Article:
Most important question first – do you actually get free pizza and office table tennis?

Giuseppe: These kinds of benefits have become a bit of a cliche that doesn’t really reflect the reality anymore. Yoga, soft drinks, and fruit baskets are nothing special. The real benefits are now to do with remote working and flexible working schedules. 

Gabriela: We haven’t really had many of these kinds of ‘incentives’ because we’ve been mainly working from home since I started. Only in the last month or so we’ve been going to the office at least once a week, and we do get free pizza and drinks once a month when the CEO’s give us their monthly update on how the business is going.

READ ALSO: The German regions attracting startups

Would you say that your work environment is diverse?

Gabriela: My team is a complete mix of people from different European countries. But the number of BAME (Black, Asian and minority ethnic) people on board is not very high and there is definitely a problem with the lack of female leadership, which the company is trying to address. The CEOs are all white Germans.

Giuseppe: (Lack of) diversity is still a big problem. Most of the CEOs and the highest earners are white – usually German – guys. Women and BAME people tend to occupy lower-paid jobs. It’s a systemic issue – and there is competition among a lot of startups that are trying to show who is more diverse. 

How much German is spoken in your company?

Gabriela: Hardly any. We speak all the time in English with each other and all of our meetings are in English.

Giuseppe: It’s the same with us. I’m hearing German less and less. 

READ ALSO: How easy is it to get an English-speaking job in Germany?

Is there anything then that indicates that the company you’re working for is German?

Gabriela: I think the presence of a strong labour law reminds you that you’re in Germany. In our company, there’s an employees representation group and certain clear rules. You know that you won’t be suddenly dismissed once you’ve passed your probation time.

Giuseppe: Yes, the labour law is what I would point to. It’s not easy to get rid of employees in Germany – there is a more robust framework that affects the environment and culture.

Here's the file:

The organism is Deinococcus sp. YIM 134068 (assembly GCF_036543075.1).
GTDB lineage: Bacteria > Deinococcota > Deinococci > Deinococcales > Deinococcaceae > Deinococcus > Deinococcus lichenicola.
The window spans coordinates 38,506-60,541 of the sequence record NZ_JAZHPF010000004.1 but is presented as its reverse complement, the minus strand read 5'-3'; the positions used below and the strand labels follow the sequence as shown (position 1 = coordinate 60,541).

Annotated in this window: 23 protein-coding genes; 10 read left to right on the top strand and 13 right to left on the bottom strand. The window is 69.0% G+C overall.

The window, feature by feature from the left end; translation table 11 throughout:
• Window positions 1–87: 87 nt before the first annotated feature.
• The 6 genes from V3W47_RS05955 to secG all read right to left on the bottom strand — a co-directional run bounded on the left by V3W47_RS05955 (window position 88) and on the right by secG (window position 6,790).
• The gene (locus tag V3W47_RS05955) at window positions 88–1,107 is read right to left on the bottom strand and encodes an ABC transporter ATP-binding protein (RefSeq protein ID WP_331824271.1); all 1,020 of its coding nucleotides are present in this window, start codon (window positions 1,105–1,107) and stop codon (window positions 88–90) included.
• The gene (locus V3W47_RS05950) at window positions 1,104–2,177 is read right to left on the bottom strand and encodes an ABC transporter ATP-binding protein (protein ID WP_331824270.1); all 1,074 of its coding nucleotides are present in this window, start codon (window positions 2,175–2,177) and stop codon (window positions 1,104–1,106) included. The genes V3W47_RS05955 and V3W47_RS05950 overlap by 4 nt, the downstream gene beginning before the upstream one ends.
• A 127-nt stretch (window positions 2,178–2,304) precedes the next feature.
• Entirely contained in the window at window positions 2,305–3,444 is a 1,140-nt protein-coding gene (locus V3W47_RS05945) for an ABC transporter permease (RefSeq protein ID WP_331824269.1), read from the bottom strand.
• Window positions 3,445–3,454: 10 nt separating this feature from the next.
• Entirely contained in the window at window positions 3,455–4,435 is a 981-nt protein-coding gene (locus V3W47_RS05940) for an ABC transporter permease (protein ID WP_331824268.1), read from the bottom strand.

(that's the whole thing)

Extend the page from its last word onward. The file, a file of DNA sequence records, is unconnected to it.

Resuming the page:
What is the salary like?

Gabriela: I think it’s competitive. My company does salary benchmarking every summer to see what the standard is across the industry and adjusts its pay accordingly.

Giuseppe: Salaries have gone up a lot in the last few years and you could even say they are booming now. A ‘normal’ engineer can expect to earn at least €85,000 per year, and if you are in a serious leadership position, you can expect to earn up to €180,000.

READ ALSO: Do internationals face discrimination in the workplace

A woman working from home throws money in the air. Photo: picture alliance/dpa/dpa-tmn | Christin Klose

Would you say that it’s a high-pressure environment to work in?

Gabriela: For me, there isn’t the kind of pressure that if you don’t perform you won’t get the money you should be getting. Instead, my company is trying to get you to think that your own success is intertwined with the success of the company. There are good incentives to work hard and we have also a certain amount of shares in the company, so if it does well we benefit too.

Giuseppe: I personally feel pressure, but I love what I do, so for me it’s fine. But I have seen a lot of cases of people burning out – especially young people. I think because there are a lot of young managers, who get into leadership roles without having the tools or strength to resist the pressure.

How do you find the work-life balance? 

Giuseppe: I feel like I’m working all the time, but again, that’s because I love my job and I want to, it’s not necessarily the expectation, it’s not like in the US. In Berlin tech startups, there is a tendency to slow down around 6pm.

Gabriela: For me, the work-life balance compared to previous jobs is very good. Telecommuting is great, there are flexible starting times and last-minute holiday requests are usually approved. I think it’s very good for people with children and more complex schedules.